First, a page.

How to disable logging?

I have an app that is making use of UITextChecker class provided by Apple. This class has a following bug: If the iOS device is offline (expected to be often for my app) each time I call some of UITextCheckers methods it logs following to console:

2016-03-08 23:48:02.119 HereIsMyAppName [4524:469877] UITextChecker sent string:isExemptFromTextCheckerWithCompletionHandler: to but received error Error Domain=NSCocoaErrorDomain Code=4099 "The connection to service named was invalidated."

I do not want to have logs spammed by this messages. Is there a way to disable logging from code? I would disable logging before call to any of UITextCheckers methods and reenable it afterwards. Or is there perhaps any way how to disable logging selectively per class (event if it is foundation class not mine)? Or any other solution?

Solutions Collect From Internet About “How to disable logging?”

Warning: This answer uses the private-yet-sort-of-documented Cocoa C functions _NSSetLogCStringFunction() and _NSLogCStringFunction().

_NSSetLogCStringFunction() is an interface created by Apple to handle the implementation function for NSLog. It was initially exposed for WebObjects to hook into NSLog statements on Windows machines, but still exists in the iOS and OS X APIs today. It is documented in this support article.

The function takes in a function pointer with the arguments const char* message, the string to log, unsigned length, the length of the message, and a BOOL withSysLogBanner which toggles the standard logging banner. If we create our own hook function for logging that doesn’t actually do anything (an empty implementation rather than calling fprintf like NSLog does behind-the-scenes), we can effectively disable all logging for your application.

Objective-C Example (or Swift with bridging header):

extern void _NSSetLogCStringFunction(void(*)(const char*, unsigned, BOOL));

static void hookFunc(const char* message, unsigned length, BOOL withSysLogBanner) { /* Empty */ }

// Later in your application


NSLog(@"Hello _NSSetLogCStringFunction!\n\n");  // observe this isn't logged

An example implementation of this can be found in YILogHook, which provides an interface to add an array of blocks to any NSLog statement (write to file, etc).

Pure Swift Example:

@asmname("_NSSetLogCStringFunction") // NOTE: As of Swift 2.2 @asmname has been renamed to @_silgen_name
func _NSSetLogCStringFunction(_: ((UnsafePointer<Int8>, UInt32, Bool) -> Void)) -> Void

func hookFunc(message: UnsafePointer<Int8>, _ length: UInt32, _ withSysLogBanner: Bool) -> Void { /* Empty */ }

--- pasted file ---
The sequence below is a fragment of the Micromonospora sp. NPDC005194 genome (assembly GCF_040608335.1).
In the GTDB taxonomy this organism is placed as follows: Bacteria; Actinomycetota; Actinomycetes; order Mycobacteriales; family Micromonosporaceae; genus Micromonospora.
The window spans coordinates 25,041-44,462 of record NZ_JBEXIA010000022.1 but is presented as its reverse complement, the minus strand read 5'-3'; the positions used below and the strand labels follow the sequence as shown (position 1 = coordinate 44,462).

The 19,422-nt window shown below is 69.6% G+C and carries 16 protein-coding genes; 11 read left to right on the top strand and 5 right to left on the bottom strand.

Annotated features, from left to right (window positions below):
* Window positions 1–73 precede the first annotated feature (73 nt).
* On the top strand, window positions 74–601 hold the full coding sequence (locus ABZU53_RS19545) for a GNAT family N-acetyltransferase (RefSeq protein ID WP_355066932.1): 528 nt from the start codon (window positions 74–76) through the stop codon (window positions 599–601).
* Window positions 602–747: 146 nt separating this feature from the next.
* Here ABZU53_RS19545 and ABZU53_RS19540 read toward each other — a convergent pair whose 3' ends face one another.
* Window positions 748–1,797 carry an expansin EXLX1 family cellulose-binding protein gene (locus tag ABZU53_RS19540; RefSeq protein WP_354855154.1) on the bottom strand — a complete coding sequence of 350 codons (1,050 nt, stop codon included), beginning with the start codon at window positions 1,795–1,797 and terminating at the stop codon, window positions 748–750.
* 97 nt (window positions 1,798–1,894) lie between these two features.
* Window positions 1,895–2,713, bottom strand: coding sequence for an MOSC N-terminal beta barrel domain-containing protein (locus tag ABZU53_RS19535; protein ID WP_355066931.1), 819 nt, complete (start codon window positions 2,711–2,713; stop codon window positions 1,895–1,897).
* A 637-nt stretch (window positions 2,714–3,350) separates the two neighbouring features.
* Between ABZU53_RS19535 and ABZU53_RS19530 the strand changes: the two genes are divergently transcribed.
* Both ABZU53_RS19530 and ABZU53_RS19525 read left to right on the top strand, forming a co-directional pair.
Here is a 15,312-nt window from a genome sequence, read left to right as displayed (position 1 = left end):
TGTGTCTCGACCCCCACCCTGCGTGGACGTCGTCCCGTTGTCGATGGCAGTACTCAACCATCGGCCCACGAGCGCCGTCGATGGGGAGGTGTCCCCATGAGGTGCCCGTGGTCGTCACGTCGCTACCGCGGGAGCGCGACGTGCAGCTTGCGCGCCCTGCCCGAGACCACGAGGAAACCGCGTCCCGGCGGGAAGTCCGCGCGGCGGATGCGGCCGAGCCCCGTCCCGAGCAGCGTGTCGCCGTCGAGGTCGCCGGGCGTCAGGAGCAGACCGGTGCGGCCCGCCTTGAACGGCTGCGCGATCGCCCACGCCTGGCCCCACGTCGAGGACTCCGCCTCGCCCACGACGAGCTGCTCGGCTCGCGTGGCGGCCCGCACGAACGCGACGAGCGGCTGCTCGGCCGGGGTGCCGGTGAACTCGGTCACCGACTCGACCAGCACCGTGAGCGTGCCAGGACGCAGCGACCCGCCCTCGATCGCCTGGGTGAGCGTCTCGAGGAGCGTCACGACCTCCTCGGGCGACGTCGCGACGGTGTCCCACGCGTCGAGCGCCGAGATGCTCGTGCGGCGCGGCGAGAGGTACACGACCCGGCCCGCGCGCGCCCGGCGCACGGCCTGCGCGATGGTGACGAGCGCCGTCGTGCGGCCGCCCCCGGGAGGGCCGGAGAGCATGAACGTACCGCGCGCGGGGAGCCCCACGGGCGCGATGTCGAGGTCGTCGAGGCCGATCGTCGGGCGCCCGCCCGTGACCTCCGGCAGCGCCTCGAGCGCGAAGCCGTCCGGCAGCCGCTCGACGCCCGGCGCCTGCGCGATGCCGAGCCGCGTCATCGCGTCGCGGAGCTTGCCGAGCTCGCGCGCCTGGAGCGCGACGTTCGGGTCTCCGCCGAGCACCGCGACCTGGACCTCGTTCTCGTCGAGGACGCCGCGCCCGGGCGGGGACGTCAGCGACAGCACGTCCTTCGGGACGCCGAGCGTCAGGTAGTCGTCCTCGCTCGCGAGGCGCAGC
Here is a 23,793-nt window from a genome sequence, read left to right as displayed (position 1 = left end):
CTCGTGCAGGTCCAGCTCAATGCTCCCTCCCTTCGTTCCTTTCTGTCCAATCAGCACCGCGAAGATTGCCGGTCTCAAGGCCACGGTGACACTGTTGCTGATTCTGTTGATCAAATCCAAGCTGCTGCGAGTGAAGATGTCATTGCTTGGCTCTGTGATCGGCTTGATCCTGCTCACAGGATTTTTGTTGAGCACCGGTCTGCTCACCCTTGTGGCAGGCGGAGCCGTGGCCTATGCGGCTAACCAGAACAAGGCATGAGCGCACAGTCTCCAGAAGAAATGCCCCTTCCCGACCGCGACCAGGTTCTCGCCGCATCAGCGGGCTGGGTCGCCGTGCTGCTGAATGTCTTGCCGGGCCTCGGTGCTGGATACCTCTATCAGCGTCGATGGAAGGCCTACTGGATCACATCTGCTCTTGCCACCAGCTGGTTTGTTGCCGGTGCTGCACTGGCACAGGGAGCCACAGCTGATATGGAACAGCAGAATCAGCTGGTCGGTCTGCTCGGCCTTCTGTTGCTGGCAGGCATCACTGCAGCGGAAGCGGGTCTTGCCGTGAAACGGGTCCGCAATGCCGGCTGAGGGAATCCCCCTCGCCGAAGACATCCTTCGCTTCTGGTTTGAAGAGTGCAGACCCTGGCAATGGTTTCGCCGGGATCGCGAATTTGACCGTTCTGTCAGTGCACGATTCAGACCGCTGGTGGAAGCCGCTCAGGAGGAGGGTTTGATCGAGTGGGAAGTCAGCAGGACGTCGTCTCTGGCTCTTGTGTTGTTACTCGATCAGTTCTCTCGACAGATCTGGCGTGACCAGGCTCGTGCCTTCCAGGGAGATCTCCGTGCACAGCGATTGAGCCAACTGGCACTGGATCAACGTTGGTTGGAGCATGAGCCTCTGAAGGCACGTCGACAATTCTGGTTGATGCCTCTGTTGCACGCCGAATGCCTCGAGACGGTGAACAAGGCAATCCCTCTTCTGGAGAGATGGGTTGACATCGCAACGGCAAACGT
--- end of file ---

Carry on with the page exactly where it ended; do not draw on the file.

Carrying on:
NSLog("Hello _NSSetLogCStringFunction!\n\n");  // observe this isn't logged

In Swift, you can also chose to ignore all of the block parameters without using hookFunc like so:

_NSSetLogCStringFunction { _,_,_ in }

To turn logging back on using Objective-C, just pass in NULL as the function pointer:


With Swift things are a little different, since the compiler will complain about a type mismatch if we try to pass in nil or a nil pointer (NULL is unavailable in Swift). To solve this, we need to access another system function, _NSLogCStringFunction, to get a pointer to the default logging implementation, retain that reference while logging is disabled, and set the reference back when we want to turn logging back on.

I’ve cleaned up the Swift implementation of this by adding a NSLogCStringFunc typedef:

/// Represents the C function signature used under-the-hood by NSLog
typealias NSLogCStringFunc = (UnsafePointer<Int8>, UInt32, Bool) -> Void

/// Sets the C function used by NSLog
@_silgen_name("_NSSetLogCStringFunction") // NOTE: As of Swift 2.2 @asmname has been renamed to @_silgen_name
func _NSSetLogCStringFunction(_: NSLogCStringFunc) -> Void

/// Retrieves the current C function used by NSLog
func _NSLogCStringFunction() -> NSLogCStringFunc

let logFunc = _NSLogCStringFunction() // get function pointer to the system log function before we override it

_NSSetLogCStringFunction { (_, _, _) in } // set our own log function to do nothing in an anonymous closure

NSLog("Observe this isn't logged.");

_NSSetLogCStringFunction(logFunc) // switch back to the system log function

NSLog("Observe this is logged.")